TL;DR: Check the menu setting View->Show/Hide alternate screen. You may be in "alternate screen mode". Or try using the SHIFT key when you scroll to get the other scrolling behavior.
^[ is the printable representation of Control-leftbracket, AKA the escape character. Infocmp reveals that
^[OB is the xterm escape sequence for the down-arrow key (
^[OA is the up arrow sequence). Terminal emulates xterm and it's translating your mouse scrolling into arrow-key sequences.
I found some past discussions of using the mouse in Terminal:
But they're all about previous versions of OSX, and it seems that Terminal has changed in this area over time. This article talks about how it works in Yosemite, but it's a little short on technical detail. The rest of this is what I've found by playing with Terminal in Yosemite.
The terminal has two modes for handling mouse scroll:
- In one mode, scrolling causes the terminal to scroll the viewport, so you can see the terminal's scrollback buffer (the lines that have scrolled off the top of the screen). You get an OSX scrollbar when you scroll the terminal.
- In the other mode, scrolling causes the terminal to send arrow-up and arrow-down sequences. The program running in the terminal will hopefully be able to handle them.
You can temporarily toggle between modes by holding down SHIFT while scrolling. E.g. while the terminal is displaying a command prompt, scroll will scroll the terminal window, while Shift-scroll will roll through your bash command history.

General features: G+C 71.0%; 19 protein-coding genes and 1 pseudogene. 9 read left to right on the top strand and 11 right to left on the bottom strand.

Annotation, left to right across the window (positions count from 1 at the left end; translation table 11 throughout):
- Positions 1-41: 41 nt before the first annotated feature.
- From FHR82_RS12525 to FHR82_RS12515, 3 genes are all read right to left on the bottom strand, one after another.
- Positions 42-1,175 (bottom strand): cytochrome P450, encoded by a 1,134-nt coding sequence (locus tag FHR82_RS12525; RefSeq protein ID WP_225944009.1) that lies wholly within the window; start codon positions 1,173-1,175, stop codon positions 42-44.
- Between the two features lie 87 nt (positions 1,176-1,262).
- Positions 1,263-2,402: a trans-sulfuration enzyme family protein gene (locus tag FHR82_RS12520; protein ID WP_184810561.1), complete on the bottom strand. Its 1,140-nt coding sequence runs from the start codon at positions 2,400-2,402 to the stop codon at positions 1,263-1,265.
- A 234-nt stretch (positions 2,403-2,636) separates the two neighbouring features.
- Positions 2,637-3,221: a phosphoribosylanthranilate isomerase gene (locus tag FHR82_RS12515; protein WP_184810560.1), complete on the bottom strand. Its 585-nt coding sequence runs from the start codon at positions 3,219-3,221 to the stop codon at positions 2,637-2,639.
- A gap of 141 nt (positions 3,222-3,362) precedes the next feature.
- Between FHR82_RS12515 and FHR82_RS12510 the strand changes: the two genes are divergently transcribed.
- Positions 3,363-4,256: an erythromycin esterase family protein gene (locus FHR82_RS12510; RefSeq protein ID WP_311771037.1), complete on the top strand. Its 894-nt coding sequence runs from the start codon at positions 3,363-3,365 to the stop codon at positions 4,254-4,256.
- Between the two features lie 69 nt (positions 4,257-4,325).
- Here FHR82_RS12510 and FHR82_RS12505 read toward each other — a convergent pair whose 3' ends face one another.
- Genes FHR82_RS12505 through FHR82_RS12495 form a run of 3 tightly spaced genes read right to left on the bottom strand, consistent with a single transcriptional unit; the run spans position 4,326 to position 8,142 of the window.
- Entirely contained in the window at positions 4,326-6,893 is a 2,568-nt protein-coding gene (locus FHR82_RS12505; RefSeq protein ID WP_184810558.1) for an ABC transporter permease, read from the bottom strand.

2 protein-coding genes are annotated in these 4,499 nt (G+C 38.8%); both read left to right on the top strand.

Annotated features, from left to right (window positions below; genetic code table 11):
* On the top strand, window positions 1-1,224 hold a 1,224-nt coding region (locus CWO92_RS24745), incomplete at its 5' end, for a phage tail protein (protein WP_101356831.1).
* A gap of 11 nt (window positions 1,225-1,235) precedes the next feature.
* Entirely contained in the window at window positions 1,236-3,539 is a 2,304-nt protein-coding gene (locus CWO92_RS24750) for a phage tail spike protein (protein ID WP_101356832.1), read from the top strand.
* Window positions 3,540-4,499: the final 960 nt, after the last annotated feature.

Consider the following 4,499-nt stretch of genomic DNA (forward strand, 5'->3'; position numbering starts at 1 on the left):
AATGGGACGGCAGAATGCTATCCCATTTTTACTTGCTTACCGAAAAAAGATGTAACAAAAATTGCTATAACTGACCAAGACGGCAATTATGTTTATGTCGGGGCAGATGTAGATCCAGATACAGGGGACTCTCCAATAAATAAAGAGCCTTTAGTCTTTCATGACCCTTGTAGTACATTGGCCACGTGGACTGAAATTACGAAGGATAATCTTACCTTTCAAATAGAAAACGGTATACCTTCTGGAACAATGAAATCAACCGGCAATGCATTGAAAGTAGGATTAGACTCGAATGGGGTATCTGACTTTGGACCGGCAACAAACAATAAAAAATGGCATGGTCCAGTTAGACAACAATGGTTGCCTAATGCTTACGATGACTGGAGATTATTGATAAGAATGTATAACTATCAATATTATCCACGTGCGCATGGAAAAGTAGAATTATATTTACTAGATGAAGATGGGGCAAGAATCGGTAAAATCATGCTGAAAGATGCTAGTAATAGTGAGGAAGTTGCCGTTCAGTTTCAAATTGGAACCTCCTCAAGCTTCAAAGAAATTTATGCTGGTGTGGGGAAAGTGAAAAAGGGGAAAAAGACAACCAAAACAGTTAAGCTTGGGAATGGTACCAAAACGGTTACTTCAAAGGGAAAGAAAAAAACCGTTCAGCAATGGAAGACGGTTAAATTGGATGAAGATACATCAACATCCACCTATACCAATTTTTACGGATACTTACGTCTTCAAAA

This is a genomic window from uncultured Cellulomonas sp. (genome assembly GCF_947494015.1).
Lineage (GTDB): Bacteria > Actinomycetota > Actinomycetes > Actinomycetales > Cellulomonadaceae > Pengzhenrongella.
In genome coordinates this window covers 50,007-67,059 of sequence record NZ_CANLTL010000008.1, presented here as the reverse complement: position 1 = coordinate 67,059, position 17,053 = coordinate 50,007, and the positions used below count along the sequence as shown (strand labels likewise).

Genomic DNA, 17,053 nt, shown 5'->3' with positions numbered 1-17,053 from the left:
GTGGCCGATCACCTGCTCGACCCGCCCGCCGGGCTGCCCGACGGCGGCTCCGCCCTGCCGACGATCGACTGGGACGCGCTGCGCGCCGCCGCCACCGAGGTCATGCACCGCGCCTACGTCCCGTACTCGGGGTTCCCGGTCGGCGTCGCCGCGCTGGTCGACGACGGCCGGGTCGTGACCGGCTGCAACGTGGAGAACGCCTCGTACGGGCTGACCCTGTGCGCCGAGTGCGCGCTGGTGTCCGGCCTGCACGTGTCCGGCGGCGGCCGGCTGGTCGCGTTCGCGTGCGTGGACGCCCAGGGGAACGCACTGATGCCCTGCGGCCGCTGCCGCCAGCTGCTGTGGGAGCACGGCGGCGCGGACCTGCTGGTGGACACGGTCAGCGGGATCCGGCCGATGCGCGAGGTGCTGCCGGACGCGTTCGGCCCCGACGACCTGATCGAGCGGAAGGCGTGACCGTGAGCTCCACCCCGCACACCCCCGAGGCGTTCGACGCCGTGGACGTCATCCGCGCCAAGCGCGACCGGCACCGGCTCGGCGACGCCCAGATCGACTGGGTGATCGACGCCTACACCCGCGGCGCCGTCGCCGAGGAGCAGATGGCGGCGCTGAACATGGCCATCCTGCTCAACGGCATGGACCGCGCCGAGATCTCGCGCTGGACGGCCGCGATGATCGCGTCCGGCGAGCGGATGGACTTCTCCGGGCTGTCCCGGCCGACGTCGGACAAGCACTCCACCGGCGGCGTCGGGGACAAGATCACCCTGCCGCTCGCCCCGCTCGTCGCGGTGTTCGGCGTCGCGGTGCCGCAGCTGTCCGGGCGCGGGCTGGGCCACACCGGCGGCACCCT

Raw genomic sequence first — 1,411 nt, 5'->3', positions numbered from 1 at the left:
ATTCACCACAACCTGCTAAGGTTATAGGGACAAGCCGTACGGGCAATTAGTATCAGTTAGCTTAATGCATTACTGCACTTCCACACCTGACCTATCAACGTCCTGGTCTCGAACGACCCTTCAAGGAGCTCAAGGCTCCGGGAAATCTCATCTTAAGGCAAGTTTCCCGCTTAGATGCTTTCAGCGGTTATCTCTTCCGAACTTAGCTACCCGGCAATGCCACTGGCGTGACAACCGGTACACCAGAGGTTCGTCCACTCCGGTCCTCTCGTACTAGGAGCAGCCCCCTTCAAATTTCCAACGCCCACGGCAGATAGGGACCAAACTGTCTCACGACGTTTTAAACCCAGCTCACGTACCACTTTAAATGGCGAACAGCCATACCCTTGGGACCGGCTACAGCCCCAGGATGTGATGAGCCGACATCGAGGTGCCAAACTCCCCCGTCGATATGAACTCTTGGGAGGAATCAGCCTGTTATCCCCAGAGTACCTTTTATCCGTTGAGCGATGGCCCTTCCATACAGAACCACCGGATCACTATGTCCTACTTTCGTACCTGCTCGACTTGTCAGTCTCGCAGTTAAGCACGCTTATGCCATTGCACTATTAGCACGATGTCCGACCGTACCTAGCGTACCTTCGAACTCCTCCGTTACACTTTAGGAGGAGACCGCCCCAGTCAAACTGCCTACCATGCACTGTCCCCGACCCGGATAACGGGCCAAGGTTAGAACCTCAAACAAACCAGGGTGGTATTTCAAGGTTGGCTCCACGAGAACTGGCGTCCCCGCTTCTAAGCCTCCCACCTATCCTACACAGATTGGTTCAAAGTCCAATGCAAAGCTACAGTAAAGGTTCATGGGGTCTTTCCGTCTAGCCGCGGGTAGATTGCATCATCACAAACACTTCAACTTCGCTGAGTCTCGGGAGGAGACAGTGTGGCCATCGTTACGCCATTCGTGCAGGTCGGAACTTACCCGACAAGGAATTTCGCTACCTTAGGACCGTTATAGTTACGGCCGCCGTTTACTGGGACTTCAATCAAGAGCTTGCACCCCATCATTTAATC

Terminal also provides a feature called an alternate screen. Full-screen programs like
less can switch the terminal to an alternate screen to display their own content. When you exit such a program, the terminal switches back to the main screen. I mention this because Terminal's scrolling behavior can change on the alternate screen.
Normally, the 1st scroll behavior is the main behavior, and you have to press SHIFT to get the 2nd behavior. But go to Terminal->Preferences->Profiles->Keyboard. At the bottom is a checkbox labelled "Scroll alternate screen". If that box is checked, then scrolling behavior reverses on the alternate screen. When checked, the 2nd scrolling behavior becomes the default for the alternate screen, and you have to press SHIFT to get the 1st behavior.
So for example, from the command line, scrolling the mouse lets you see the terminal's scrollback buffer. But start
vim to edit a file, it switches to the alternate screen, and suddenly scrolling the mouse moves the cursor. Which is what you want inside vim.
Getting to your problem, it sounds like your terminal is displaying the alternate screen. There's a menu option to switch (View->Show/Hide Alternate Screen). Or something you're running is putting the terminal into alternate screen mode. Maybe you're using
tmux or something like that? As a workaround, you could try using the SHIFT key to get the scrolling behavior you want. Or you could uncheck that checkbox.